4

Here is my code:

function update_profile
{
    echo "1. Update Name"
    echo "2. Update Age"
    echo "3. Update Gender"
    echo "Enter option: "
    read option

    case $option in
         1) update_name ;;
         2) update_age ;;
         3) update_gender ;;
    esac

    function update_name
    {
        echo "Enter new name: "
        read name
    }
}

Just want to make sure if it's possible to do this way. I do know that I can throw all the codes into the case, but it will be messy, so I was thinking to create a stand alone function, within a function, and to be called when needed to perform its commands.

6

Yes, it's possible.

It is even possible to nest a function within another function, although this is not very useful.

f1 ()
{

  f2 () # nested
  {
    echo "Function \"f2\", inside \"f1\"."
  }

}  

f2  #  Gives an error message.
    #  Even a preceding "declare -f f2" wouldn't help.

echo    

f1  #  Does nothing, since calling "f1" does not automatically call "f2".
f2  #  Now, it's all right to call "f2",
    #+ since its definition has been made visible by calling "f1".

    # Thanks, S.C.

Source: The Linux Documentation Project

  • thinking of using it so that i would not have so much codes in the case, will try your answer, thanks – Zac Jan 17 '15 at 16:35
2

You can define a function anywhere the shell is expecting a command, including in a function. Note that the function is defined at the moment the shell executes its definition, not when the shell parses the file. So your code won't work if the user chooses option 1 the first time update_profile is executed, because when update_name is called in the case statement, the definition of the function update_name won't have been executed yet. As soon as the function update_profile has been executed once, the function update_name will also be defined.

You need to move the definition of update_name before the point where it is used.

Defining update_name inside update_profile isn't particularly useful. It does mean that update_name won't be defined until the first time update_profile is executed, but it will remain available afterwards. If you want update_name to be available only inside update_profile, define the function inside it and call unset -f update_name before returning from the function. You won't really gain anything by doing that though, compared to doing the simple thing and defining all functions globally.

  • A more simple means of handling the unset ... stuff is just to do fn() ( : ... ; ) – mikeserv Jan 19 '15 at 4:51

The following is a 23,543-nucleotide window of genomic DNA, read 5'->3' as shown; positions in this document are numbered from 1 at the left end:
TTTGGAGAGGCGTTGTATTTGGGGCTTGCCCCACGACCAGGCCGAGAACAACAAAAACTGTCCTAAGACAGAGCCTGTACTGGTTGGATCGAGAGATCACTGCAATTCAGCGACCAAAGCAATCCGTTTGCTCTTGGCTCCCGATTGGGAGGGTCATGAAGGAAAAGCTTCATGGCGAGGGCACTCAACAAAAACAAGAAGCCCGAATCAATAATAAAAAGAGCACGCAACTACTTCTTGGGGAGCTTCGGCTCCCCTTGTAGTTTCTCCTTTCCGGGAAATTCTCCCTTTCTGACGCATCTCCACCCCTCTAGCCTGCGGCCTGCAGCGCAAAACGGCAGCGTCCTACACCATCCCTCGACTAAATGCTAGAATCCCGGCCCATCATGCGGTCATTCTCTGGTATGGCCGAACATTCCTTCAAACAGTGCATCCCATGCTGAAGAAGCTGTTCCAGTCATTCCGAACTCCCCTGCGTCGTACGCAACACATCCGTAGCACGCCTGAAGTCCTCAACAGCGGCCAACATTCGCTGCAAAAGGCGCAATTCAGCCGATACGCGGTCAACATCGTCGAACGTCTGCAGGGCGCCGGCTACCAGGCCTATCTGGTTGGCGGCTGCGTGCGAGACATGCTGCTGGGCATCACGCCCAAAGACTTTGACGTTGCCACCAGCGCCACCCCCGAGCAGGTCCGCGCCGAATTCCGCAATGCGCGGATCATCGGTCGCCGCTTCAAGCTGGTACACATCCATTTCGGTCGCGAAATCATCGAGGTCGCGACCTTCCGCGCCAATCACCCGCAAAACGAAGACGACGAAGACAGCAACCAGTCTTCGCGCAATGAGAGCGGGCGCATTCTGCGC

• unset -f update_name is not only simpler than update_name () ( : ... ; ) or the less weird update_name () { :; } but more importantly it does what it's supposed to do, which is to undefine the function. update_name () (…) defines a function which does nothing, so running update_name will do nothing instead of calling the external command by that name. – Gilles Jan 19 '15 at 14:00
  • 1
    weird is a little silly. Moreover, what I meant was: fn() ( fn2() { : define helper; }; do stuff; helper ) where the function is defined to run a subshell. There's nothing weird about that - a function is a named compound command (with new positionals) and not much else. So if a function is defined to run in a subshell from the start - you don't have to clean up its state when it closes. – mikeserv Jan 19 '15 at 14:49
1

Yes, and this becomes clearer when you consider what a shell function really is.

For POSIX-compliant shells a function definition is standardized thus:

  • 2.9.5 Function Definition Command

    • A function is a user-defined name that is used as a simple command to call a compound command with new positional parameters. A function is defined with a "function definition command"... as follows:

    fname() compound-command[io-redirect ...]

    • The function is named fname... The implementation shall maintain separate name spaces for functions and variables.

    • The argument compound-command represents a compound command, as described in Compound Commands.

      • When the function is declared, none of the expansions in Word Expansions shall be performed on the text in compound-command or <<&io-redirect&>; all ${expansions} shall be performed as normal each time the function is called. Similarly, the optional <<&io-redirect&> redirections and any variable=assignments within compound-command shall be performed during the execution of the function itself, not the function definition. See Consequences of Shell Errors for the consequences of failures of these operations on interactive and non-interactive shells.